Monday, May 06, 2002

comAs simple-minded debate barrels on about the success of Bernard Goldberg's "Bias," I still don't think I'll read it, since I despair that either Goldberg, his critics, or his supporters fully understand the following:

A) any professional organization has its subculture and social norms, so the presence of unspoken assumptions and political correctness (partisan, class-wise, or otherwise) makes the media elite a normal organization (as much as they brag to have superhuman powers of objectivity), not a sinister conspiracy. No organization is as good as it needs to be at overcoming its institutional routines and worldview to empathize with as many people as it needs to. The problem is the media's flaws are most visible, since their job is to communicate to us about how they see the world. In the case of the media elite, the norms are the product of homogenous educational background, unimaginative professional routines, self-censorship, etc. Yes, the norms do include Democratic voting. But that is not the full story of what is going on here.

Conservative inconsistencies:

- Most conservative critics refuse to demonstrate noble objectivity or even balance in their critiques. They slap the liberal label on everyone who isn't them, even though profound political differences exist across the left half of the political spectrum. I'm saying this as a Nader voter, but I can make a good case that Al Gore does not equal Al Sharpton; the difference between these men, though, is negligible to most conservatives. Meanwhile, conservatives disallow liberal complaints about the media--its corporate homogenization, its reinforcement of old-fashioned gender and family norms, its pre- and probably post-Enron under-covering of corporate crime, etc., etc. To say that only conservative critiques of the media are valied is simple-minded and, yup, biased.

Stephanie Salter puts it well in the SF Chronicle:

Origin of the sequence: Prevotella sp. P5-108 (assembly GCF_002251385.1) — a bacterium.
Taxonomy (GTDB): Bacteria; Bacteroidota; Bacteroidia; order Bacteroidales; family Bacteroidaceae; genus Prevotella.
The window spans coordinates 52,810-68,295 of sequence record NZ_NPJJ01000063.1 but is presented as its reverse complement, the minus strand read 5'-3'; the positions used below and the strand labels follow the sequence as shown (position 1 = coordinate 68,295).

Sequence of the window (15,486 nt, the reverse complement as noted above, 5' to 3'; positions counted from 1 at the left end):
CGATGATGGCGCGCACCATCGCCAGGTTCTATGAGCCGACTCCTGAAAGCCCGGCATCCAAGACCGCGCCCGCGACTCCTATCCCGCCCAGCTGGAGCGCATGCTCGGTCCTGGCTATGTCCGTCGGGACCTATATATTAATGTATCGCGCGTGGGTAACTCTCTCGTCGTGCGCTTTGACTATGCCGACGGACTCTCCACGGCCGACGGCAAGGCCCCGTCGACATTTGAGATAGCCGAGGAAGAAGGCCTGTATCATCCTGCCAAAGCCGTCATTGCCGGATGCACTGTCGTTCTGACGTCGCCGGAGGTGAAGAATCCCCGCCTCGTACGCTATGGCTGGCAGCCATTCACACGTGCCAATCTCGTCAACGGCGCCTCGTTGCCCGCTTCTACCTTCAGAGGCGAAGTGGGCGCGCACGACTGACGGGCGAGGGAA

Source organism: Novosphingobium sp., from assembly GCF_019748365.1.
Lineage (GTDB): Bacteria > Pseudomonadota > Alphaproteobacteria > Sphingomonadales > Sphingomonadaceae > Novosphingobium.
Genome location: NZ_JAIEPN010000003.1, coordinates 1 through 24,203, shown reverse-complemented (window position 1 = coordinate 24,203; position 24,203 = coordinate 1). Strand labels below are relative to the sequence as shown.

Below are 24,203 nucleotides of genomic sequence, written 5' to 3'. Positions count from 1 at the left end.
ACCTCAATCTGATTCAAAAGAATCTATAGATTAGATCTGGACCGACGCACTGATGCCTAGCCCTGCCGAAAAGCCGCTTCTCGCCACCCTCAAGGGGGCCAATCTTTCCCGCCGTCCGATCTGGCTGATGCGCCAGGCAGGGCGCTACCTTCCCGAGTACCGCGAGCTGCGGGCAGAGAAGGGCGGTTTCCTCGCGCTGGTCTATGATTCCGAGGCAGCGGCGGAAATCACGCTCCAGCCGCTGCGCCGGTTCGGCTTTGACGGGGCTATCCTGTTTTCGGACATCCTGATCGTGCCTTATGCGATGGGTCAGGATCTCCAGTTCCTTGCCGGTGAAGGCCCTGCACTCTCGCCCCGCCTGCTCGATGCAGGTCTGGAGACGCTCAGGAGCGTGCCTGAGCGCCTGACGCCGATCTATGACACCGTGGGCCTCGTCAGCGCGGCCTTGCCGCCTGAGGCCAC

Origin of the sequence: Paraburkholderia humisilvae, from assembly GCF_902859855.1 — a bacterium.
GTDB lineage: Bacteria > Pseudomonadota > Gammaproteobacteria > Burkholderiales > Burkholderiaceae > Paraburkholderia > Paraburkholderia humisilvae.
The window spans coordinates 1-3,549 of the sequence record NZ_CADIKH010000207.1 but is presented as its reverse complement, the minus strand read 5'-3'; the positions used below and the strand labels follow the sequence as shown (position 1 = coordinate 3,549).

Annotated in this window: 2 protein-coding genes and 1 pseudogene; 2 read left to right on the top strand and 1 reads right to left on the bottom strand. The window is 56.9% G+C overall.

From where I sit -- a grouchy member of mainstream journalism for 30 years - - it looks like a dozen giant, for-profit conglomerates now own most major print and electronic news outlets. The day that their agenda is to pander to welfare moms, labor unions, peace and affirmative action advocates, environmentalists and enemies of unbridled capitalism -- well, that's the day I'll be the happiest damned liberal in the whole global village.

- Second, conservatives can't gush enough about the human capacity to overcome social environment when it comes to poverty and crime, affirmative action (which I actually oppose), and so forth. And yet they so broadly deny most reporters' capability to do just that--to overcome certain supposed social influences to be liberal and slanted and instead do a professional, balanced job. The vast majority of reporters are far more interested in doing a professional, balanced job than they are in political activism. When they fail, the possibility that they are bloodthirsty party hacks is only one among several more likely explanations.

In my humble opinion, the most important problems in the media are 1) overall dumbing down and poor writing quality of news stories, 2) the warped interest in entertainment stories as actual news, 3) presenting almost all political news as a jockeying of runaway egos, not discourse about policy (which politics, defying the odds, sometimes actually is), 4) presenting foreign and urban news as little more than a record of violent events void of context... and then maybe political slant. If political slant were the biggest problem in the media, the media would be a heck of lot better.

Below is the useful point-counterpoint in the SF Chronicle, followed by a thorough critique of bias-crying columnist John Leo in the, yes, liberal Daily Howler:

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